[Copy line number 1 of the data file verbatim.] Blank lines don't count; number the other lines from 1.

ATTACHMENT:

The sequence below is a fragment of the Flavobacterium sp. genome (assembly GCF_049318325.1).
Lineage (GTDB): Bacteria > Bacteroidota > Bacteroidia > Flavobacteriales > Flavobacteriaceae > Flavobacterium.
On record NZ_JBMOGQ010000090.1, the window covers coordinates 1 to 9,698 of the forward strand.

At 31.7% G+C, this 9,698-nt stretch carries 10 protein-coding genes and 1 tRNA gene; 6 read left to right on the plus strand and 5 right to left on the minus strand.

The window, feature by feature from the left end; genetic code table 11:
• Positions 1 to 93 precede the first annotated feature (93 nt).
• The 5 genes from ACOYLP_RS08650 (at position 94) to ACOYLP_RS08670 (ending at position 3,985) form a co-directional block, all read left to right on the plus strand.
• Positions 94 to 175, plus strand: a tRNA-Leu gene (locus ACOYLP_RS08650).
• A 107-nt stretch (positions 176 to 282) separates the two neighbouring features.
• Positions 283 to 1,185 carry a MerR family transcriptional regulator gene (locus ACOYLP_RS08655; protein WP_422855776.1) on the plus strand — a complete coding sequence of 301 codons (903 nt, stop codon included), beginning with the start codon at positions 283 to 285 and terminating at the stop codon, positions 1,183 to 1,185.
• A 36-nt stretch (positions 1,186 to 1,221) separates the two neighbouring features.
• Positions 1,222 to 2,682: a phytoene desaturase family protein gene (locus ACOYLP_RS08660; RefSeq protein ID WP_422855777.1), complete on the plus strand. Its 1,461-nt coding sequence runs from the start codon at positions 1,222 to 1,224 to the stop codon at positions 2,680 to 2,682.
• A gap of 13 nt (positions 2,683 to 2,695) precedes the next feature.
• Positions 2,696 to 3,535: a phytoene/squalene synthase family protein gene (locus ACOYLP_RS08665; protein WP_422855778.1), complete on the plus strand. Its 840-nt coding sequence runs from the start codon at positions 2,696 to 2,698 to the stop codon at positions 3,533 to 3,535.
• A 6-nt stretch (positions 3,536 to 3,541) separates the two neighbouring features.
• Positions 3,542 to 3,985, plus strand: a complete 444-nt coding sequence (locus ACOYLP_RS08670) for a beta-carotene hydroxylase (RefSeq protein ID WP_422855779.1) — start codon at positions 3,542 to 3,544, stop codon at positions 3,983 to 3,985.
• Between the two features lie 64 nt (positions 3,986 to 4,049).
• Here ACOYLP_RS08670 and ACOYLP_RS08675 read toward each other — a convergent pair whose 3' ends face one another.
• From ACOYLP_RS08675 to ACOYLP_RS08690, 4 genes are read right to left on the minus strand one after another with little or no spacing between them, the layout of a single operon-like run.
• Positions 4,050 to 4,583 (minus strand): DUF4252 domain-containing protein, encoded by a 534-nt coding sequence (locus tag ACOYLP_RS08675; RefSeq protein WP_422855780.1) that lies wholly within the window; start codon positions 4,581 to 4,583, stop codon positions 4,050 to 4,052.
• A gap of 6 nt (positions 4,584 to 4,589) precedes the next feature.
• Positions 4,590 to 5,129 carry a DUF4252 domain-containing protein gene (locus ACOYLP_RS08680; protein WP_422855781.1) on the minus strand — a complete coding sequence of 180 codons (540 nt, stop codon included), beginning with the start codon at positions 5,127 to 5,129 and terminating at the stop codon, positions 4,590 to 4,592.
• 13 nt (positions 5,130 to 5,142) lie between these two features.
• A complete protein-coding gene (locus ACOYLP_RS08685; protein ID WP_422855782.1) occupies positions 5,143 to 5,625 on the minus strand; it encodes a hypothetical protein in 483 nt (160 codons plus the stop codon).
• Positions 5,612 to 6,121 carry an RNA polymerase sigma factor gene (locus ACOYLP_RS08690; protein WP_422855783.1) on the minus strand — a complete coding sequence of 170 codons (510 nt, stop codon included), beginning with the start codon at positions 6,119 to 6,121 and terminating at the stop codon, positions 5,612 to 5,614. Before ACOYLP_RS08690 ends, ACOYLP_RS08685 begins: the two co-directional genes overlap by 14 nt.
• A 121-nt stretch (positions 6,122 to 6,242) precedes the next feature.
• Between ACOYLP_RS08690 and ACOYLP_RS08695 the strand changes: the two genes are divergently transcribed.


The sequence below is a fragment of the Flavobacterium sp. genome (assembly GCF_049318325.1).